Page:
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Léo Delibes: Lakmé
Emma Matthews (Lakmé), Aldo Di Toro (Gérald), Stephen Bennett (Nilakantha), Luke Gabbedy (Frédéric), Dominica Matthews (Mallika), Roxane Hislop (Mistress Bentson), Jane Parkin (Ellen), Angela Brun (Rose), Edmond Choo (Hadji), Benjamin Rasheed (Fortune Teller), Nara Lee (Chinese Merchant), Adrian Tamburini (Pickpocket), Australian Opera and Ballet Orchestra, Anthony Hurt (Acting Chorus Master), Huy-Nguyen Bui (Associate Concertmaster), Emmanuel Joel-Hornak (Conductor), Roger Hodgman (Director), Cameron Kirkpatrick (TV Director), Tony David Cray (Audio Director), Adam Cook (Original Production), Mark Thompson (Set and Costume Designer), Nigel Levings (Lighting Designer)
Recorded at Sydney Opera House (September 13 and 21, 2011) – 143’
Opera Australia OPOZ56020DVD – Booklet in English, French and German – Subtitles in English, French, German, Spanish and Italian

Following in his brother’s footsteps, Julien Viaud (alias Pierre Loti) joined the French Navy and at age twenty two he spent two months stationed in Tahiti. Living amongst Papeete’s natives inspired Loti to produce his second book, an autobiography of life in the South Seas entitled, Rarahu (1880). Receiving wider exposure in the literary world through this release, the book was reprinted under the name Le Mariage de Loti, the source Léo Delibes drew upon to compose his most notable opera, Lakmé. It was so successful that by May 31, 1931 Lakmé had received its 1,000th performance since premiering at Paris’ Opéra-Comique on April 14, 1883. Back then the exotica theme was very much in vogue, but audiences’ tastes began to change and by the beginning of the 20th century, Lakmé was swallowed up in favor of more popular operas of the time. Though rarely appearing onstage today (with possible exception of France), this places greater importance on this Opera Australia recording.

Roger Hodgman’s derivative Adam Cook production makes something out of a somewhat torpid plot. Inherently the opera is absent of much action, yet it is remedied to some extent by the merge of Emmanuel Joel-Hornak’s dynamic orchestra and an elite cast that delivers stellar singing and outstanding acting. No one lacks on any of these fronts. In the appendix Hodgman talks about stressing the clash between two cultures, Indian and British, diametrically opposed, the former being grossly misunderstood. The point comes across convincingly through the characters’ nuances.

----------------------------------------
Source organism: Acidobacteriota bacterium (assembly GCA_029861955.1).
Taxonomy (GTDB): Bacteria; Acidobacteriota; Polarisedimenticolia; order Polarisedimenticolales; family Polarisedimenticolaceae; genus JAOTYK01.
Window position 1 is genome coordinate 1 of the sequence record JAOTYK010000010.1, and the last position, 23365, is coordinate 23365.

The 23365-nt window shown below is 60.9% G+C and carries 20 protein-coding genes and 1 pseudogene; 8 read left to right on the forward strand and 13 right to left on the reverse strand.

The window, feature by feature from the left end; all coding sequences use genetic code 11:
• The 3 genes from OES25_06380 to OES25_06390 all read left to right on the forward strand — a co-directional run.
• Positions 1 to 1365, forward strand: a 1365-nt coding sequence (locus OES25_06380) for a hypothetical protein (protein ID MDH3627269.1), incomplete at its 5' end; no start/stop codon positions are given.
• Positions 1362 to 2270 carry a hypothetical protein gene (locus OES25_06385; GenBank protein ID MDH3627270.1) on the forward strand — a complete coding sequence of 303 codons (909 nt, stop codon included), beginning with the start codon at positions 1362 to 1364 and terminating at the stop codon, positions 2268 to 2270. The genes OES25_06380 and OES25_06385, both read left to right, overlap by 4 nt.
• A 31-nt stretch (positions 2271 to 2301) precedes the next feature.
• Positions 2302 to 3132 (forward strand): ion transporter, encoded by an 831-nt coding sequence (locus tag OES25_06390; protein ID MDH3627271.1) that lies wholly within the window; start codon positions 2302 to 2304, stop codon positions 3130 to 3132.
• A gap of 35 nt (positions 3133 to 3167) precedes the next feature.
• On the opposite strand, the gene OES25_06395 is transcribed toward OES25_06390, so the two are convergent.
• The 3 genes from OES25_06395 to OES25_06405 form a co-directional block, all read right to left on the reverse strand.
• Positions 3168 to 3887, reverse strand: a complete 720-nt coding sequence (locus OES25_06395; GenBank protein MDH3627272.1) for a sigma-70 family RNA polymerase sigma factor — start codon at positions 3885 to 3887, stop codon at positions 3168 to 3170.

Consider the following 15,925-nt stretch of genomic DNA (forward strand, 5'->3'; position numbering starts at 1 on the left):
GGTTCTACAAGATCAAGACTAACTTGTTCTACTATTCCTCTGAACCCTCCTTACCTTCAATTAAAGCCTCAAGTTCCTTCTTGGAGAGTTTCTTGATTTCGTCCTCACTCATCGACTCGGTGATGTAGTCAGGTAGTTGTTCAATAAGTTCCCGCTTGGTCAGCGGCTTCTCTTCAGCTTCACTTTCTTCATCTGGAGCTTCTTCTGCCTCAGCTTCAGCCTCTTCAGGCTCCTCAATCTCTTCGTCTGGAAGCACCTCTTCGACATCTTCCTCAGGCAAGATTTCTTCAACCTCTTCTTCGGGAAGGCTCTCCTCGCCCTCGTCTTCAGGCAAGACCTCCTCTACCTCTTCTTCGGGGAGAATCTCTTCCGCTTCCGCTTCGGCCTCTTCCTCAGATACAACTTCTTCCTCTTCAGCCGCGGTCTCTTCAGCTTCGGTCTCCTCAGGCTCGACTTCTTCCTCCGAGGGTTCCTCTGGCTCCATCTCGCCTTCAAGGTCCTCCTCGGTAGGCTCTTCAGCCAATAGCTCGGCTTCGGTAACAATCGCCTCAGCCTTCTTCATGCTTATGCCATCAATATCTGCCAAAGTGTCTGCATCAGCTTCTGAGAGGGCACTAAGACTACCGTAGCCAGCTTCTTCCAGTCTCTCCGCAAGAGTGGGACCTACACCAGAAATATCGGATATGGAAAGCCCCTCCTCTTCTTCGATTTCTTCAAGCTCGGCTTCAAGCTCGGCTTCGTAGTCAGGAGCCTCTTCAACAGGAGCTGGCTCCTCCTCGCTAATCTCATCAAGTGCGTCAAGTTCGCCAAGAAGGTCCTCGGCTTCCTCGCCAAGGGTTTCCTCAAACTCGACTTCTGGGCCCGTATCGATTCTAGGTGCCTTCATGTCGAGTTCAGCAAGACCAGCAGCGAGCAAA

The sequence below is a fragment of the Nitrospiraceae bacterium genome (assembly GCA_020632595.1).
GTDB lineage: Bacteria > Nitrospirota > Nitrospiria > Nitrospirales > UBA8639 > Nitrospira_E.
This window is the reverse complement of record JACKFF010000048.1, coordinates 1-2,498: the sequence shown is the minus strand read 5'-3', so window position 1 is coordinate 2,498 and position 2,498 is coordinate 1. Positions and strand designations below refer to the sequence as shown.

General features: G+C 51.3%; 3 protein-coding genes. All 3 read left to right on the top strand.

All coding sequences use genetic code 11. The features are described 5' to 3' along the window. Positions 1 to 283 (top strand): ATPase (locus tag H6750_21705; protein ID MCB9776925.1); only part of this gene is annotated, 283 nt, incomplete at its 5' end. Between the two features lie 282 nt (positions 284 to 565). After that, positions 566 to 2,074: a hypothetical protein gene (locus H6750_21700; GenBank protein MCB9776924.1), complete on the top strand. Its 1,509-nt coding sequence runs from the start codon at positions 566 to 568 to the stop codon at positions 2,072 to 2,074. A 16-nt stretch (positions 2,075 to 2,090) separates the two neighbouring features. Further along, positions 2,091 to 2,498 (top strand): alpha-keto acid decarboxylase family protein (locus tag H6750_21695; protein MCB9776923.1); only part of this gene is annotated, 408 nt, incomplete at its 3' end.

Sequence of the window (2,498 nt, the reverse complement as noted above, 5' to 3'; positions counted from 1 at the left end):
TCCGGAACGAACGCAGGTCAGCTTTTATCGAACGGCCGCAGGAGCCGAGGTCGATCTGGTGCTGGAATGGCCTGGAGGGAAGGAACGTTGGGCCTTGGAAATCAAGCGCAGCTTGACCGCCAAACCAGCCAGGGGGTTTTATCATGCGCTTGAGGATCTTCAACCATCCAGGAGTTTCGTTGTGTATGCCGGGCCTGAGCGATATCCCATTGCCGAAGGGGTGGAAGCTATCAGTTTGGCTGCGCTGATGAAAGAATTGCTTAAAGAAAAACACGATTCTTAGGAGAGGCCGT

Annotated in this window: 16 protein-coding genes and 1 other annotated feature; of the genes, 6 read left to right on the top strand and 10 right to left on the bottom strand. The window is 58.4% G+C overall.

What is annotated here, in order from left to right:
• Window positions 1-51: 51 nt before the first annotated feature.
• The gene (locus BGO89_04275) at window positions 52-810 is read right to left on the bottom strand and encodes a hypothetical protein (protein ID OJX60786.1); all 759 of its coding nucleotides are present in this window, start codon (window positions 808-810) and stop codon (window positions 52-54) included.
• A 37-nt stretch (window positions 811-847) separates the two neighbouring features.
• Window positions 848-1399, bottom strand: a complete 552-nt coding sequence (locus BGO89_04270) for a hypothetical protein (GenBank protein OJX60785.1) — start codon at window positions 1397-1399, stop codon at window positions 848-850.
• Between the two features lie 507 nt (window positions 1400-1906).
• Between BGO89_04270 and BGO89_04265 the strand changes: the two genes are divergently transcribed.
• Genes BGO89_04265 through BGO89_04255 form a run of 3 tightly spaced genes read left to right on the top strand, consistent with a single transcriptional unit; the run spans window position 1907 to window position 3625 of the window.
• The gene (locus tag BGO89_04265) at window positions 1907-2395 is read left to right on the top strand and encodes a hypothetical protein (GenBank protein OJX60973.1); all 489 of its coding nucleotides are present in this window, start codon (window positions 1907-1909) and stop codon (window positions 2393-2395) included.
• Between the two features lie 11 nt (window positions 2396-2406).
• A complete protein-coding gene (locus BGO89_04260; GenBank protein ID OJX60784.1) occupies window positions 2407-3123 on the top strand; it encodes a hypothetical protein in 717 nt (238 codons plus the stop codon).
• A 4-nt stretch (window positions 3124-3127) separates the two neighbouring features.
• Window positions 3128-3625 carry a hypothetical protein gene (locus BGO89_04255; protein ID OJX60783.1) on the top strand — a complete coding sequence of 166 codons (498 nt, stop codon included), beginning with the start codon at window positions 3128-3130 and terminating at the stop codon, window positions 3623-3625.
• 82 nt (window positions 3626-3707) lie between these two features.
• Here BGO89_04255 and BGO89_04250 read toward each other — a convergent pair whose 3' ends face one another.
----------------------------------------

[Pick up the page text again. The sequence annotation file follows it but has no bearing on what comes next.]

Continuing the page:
Delibes’ desired snub at the British is well expressed through the buffoonery of Roxane Hislop’s Mistress Bentson who tends to the self absorbed love connections of Jane Parkin’s Ellen and Angela Brun’s Rose. Alongside the pertinacious Frédéric, sung with commanding tones of foreboding awareness by Luke Gabbedy, and the buttery luster of Aldo Di Toro’s Gérald, the quintet delivers a punchy “Quand une femme est si jolie”, accentuating Delibes’ sectional effervescence while re-emphasizing their own prim absurdities.

Emma Matthews possesses a remarkably high tessitura, a requisite for Lakmé. Her reaches are tactile yet she has an ironically darkened edge akin to a mezzo. She develops Lakmé in credible fashion, taking her from childlike innocence to a woman fervently in love with a man whose father gravely opposes the connection by anthropological mandates. Ms. Matthews, a sure bet for this role, tackles her notes effortlessly with aplomb while resonating amazing brilliance particularly during her coloratura aria, “L'Air des clochettes.” Aldo Di Toro has an uplifting and silky vocal sheen that reinforces Lakmé’s transformation. The open, authoritative bass voice of Steven Bennett never goes overboard as the Brahmin priest Nilakantha. Additionally, the duet, “Dôme épais le jasmin à la rose s’assemble”, laden with predominant thirds, is nicely channeled and conservatively rendered by Dominica Matthews’ Mallika and Emma Matthews.

While lavish costuming and sets created by Mark Thompson add degreed visual height, Anthony Hunt’s chorus wields volumetric fortitude but falls short in energy and enthusiasm, miring the production. Choreographically weak, members simply walk on stage in mundane manner and present a “stand and deliver” approach. The only respite of measured spark is in Act II’s opening bazaar scene. The ballet found in the same act is omitted.

A coproduction with Opéra de Montréal, Lakmé is, nonetheless, a delightful revisit for those who have an affinity for the lyrical beauty and charm of Léo Delibes’ score.

Christie Grimstad




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